Even before the sun started to rise Thursday over this megalopolis of 21 million people, I could sense it would be a miserable lung day. The apartment where my wife and I were staying seemed smoky – even though we don’t smoke. Out the window, the lights from nearby skyscrapers were enveloped in a gray cloud.
When the sun rose, it was obvious – Beijing’s “airpocalypse” had returned. I could barely see the 4th Ring Road, the freeway that hums with cars and trucks just 100 yards from our building. Checking an app, I saw that particulate levels in Beijing had soared above 670 micrograms per cubic meter, or about 26 times higher than the World Health Organization considers safe.
China has many challenges, but air pollution is one that, if left unaddressed, will surely trip up its economic growth, kill its people and derail the Communist Party’s policy of “opening up” to the world. Tourism in Beijing has dropped from a year ago, at least partly because of worldwide publicity about smog. A recent study estimated that the average life expectancy in North China had dropped by 5.5 years because of air pollution generated by coal power production.
Last year, Beijing-like bouts of smog spread across the eastern and northern parts of the country, smothering cities such as Shanghai, whose residents thought they were immune. Wealthy Chinese now regularly schedule “lung-cleaning trips,” with Thailand’s Phuket Island and Indonesia’s Bali as top destinations, according to Chinese tourism authorities.
It is not as if China doesn’t recognize the threat. The government says it has pledged to spend $1.7 trillion yuan ($281 billion) by 2017 to tackle air pollution. Local governments have closed factories, fined polluters and even closed freeways on days when the smog is dangerous or “beyond index.”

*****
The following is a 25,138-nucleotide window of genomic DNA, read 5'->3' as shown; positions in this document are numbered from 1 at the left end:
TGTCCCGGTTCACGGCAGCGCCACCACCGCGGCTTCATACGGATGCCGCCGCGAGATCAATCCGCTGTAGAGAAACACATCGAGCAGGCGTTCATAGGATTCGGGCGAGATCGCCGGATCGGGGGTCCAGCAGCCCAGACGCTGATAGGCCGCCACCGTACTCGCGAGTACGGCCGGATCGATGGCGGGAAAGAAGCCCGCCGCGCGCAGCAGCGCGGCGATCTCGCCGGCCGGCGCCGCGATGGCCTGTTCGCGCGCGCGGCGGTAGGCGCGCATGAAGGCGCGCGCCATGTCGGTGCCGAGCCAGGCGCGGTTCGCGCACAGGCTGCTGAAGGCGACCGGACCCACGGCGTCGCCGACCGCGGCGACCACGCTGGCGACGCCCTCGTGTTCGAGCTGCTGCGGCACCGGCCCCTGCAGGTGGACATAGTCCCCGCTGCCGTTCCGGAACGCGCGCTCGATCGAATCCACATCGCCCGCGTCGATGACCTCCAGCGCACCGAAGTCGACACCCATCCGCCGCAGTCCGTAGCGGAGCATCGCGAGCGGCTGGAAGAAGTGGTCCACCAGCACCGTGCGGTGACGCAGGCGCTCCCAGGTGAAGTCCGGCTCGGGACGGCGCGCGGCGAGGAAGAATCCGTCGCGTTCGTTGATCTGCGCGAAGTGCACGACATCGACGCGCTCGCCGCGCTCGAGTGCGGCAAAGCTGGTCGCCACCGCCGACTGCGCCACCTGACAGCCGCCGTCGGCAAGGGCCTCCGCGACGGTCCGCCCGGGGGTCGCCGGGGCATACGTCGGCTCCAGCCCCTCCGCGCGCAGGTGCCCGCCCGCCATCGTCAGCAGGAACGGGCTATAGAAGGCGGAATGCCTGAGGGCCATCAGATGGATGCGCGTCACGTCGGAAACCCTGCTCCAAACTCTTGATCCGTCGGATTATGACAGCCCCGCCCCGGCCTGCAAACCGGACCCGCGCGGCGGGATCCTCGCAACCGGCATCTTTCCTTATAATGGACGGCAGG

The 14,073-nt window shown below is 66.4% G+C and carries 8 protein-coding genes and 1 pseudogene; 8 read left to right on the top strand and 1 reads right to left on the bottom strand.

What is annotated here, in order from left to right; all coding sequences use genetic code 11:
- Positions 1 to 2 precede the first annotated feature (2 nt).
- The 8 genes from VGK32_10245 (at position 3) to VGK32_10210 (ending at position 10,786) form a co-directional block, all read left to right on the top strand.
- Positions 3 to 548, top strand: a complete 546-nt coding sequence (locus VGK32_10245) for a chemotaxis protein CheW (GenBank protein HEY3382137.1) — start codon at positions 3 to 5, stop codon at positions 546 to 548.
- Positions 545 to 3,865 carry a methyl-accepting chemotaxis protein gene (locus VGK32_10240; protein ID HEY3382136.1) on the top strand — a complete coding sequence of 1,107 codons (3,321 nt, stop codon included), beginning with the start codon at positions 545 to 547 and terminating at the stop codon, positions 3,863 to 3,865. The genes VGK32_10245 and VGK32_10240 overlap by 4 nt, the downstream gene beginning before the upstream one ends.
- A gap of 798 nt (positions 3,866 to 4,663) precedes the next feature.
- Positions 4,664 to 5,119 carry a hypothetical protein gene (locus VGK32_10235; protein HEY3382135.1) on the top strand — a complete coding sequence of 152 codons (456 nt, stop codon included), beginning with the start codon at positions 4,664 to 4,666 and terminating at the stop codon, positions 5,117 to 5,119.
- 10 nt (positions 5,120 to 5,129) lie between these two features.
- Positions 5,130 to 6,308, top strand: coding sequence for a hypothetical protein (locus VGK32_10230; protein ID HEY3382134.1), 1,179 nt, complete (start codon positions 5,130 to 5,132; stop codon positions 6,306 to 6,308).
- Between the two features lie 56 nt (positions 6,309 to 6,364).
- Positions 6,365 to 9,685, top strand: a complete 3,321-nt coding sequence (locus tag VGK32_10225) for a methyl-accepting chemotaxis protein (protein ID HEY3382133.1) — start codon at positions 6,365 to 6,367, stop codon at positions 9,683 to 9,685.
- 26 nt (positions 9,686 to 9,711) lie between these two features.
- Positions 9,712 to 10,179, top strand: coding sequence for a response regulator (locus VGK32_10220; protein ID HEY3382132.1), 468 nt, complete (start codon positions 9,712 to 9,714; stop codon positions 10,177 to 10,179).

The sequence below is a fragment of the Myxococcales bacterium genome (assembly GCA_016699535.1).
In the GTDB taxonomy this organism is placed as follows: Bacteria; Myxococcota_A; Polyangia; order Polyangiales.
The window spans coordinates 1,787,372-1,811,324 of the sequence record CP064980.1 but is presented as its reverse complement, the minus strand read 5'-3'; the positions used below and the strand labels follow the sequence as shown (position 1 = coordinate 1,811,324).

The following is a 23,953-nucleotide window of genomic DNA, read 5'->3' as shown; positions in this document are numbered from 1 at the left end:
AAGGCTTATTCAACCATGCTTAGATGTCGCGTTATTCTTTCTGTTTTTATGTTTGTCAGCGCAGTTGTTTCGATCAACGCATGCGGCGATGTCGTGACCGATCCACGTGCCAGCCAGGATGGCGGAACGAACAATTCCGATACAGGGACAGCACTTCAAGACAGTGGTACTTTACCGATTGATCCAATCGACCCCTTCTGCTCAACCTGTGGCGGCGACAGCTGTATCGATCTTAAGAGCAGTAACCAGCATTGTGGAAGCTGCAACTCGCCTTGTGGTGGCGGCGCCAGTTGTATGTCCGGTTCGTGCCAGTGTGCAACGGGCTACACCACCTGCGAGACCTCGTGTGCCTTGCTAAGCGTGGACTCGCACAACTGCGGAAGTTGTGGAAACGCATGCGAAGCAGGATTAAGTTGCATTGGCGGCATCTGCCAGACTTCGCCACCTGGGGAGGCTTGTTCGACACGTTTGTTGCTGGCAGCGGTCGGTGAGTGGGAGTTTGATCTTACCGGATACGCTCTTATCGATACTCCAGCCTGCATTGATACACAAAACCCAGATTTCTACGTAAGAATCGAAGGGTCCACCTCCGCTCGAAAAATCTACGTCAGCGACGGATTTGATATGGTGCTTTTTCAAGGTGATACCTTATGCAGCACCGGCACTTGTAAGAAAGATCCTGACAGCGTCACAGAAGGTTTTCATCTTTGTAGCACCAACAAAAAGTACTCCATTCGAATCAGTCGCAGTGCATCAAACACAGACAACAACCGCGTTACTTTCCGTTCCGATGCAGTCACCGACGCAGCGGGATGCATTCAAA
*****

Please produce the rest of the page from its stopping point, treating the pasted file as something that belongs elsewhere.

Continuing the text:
The official position is that the problem is caused primarily by weather inversions, auto emissions and coal burning (industrial and residential), and all that is true. Yet as a country where there is little rule of law, China has no comprehensive system of monitoring, permitting and regulating sources of air pollution. Unlike most environmental agencies in the United States, it can’t track a pollution problem back to its source or sources and correct it.
On Thursday, I noticed the recommendation by the U.S. Embassy in China that people stay indoors and avoid any strenuous activity. But I didn’t have that option, and neither did millions of other working people here. I had interviews lined up on stories, and properties to inspect in our search for a permanent apartment. And so I set forth to the subway, wearing my N-95 face mask for the first time during our first week in Beijing.
By the time I reached the central business district and started exiting the subway, I felt dizzy. I grabbed the handrail to steady myself. I drank some water, felt better and then walked a few blocks to where I was meeting my assistant, Tiantian. By then, my mask was already speckled with soot.
As the day went on, the pollution decreased, but I could feel the effects of the cumulative exposure. My chest felt heavy, my throat was raspy and my nose was runny all afternoon. I walked through Ritan Park, where elegant older women were dancing, some wearing face masks.
I have little doubt that China will eventually clean up its air, and little doubt the government could accelerate the cleanup with a sustained commitment.
Yet China and elements of its state-controlled media still suffer from denial when it comes to air pollution. Last month, during a major smog bout outside of Beijing, a story on the website of China Central Television listed five benefits of the air pollution problem:
1. It unifies the Chinese people.
2. It makes China more equal.
3. It raises citizen awareness of the cost of China’s economic development.
4. It makes people funnier.
5. It makes people more knowledgeable (of things like meteorology and the English word haze).
I feel more equal already.